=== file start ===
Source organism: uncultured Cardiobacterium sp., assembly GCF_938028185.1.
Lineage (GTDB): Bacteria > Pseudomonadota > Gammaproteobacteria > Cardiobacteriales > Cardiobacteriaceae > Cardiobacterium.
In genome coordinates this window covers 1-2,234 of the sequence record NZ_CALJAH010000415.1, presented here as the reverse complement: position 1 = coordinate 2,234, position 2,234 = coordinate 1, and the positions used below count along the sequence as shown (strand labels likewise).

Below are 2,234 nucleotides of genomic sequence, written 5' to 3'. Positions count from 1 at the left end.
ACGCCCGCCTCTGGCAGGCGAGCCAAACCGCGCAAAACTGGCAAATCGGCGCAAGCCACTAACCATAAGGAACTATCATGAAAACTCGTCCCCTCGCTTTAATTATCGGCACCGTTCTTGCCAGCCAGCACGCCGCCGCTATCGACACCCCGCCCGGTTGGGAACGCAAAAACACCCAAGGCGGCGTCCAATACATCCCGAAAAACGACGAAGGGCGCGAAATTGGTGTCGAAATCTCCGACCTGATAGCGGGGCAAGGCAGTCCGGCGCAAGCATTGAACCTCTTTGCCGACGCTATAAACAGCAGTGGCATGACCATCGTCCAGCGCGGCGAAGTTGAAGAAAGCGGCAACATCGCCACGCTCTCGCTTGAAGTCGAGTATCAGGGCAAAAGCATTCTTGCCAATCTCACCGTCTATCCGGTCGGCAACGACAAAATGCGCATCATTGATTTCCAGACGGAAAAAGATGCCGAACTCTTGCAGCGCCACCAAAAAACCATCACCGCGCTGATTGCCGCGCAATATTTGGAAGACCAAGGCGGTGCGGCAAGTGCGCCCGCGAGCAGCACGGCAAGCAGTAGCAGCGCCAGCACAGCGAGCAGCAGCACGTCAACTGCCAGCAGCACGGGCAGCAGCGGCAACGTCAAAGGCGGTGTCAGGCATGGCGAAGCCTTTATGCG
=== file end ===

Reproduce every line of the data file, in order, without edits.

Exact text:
Source organism: uncultured Cardiobacterium sp., assembly GCF_938028185.1.
Lineage (GTDB): Bacteria > Pseudomonadota > Gammaproteobacteria > Cardiobacteriales > Cardiobacteriaceae > Cardiobacterium.
In genome coordinates this window covers 1-2,234 of the sequence record NZ_CALJAH010000415.1, presented here as the reverse complement: position 1 = coordinate 2,234, position 2,234 = coordinate 1, and the positions used below count along the sequence as shown (strand labels likewise).

Below are 2,234 nucleotides of genomic sequence, written 5' to 3'. Positions count from 1 at the left end.
ACGCCCGCCTCTGGCAGGCGAGCCAAACCGCGCAAAACTGGCAAATCGGCGCAAGCCACTAACCATAAGGAACTATCATGAAAACTCGTCCCCTCGCTTTAATTATCGGCACCGTTCTTGCCAGCCAGCACGCCGCCGCTATCGACACCCCGCCCGGTTGGGAACGCAAAAACACCCAAGGCGGCGTCCAATACATCCCGAAAAACGACGAAGGGCGCGAAATTGGTGTCGAAATCTCCGACCTGATAGCGGGGCAAGGCAGTCCGGCGCAAGCATTGAACCTCTTTGCCGACGCTATAAACAGCAGTGGCATGACCATCGTCCAGCGCGGCGAAGTTGAAGAAAGCGGCAACATCGCCACGCTCTCGCTTGAAGTCGAGTATCAGGGCAAAAGCATTCTTGCCAATCTCACCGTCTATCCGGTCGGCAACGACAAAATGCGCATCATTGATTTCCAGACGGAAAAAGATGCCGAACTCTTGCAGCGCCACCAAAAAACCATCACCGCGCTGATTGCCGCGCAATATTTGGAAGACCAAGGCGGTGCGGCAAGTGCGCCCGCGAGCAGCACGGCAAGCAGTAGCAGCGCCAGCACAGCGAGCAGCAGCACGTCAACTGCCAGCAGCACGGGCAGCAGCGGCAACGTCAAAGGCGGTGTCAGGCATGGCGAAGCCTTTATGCG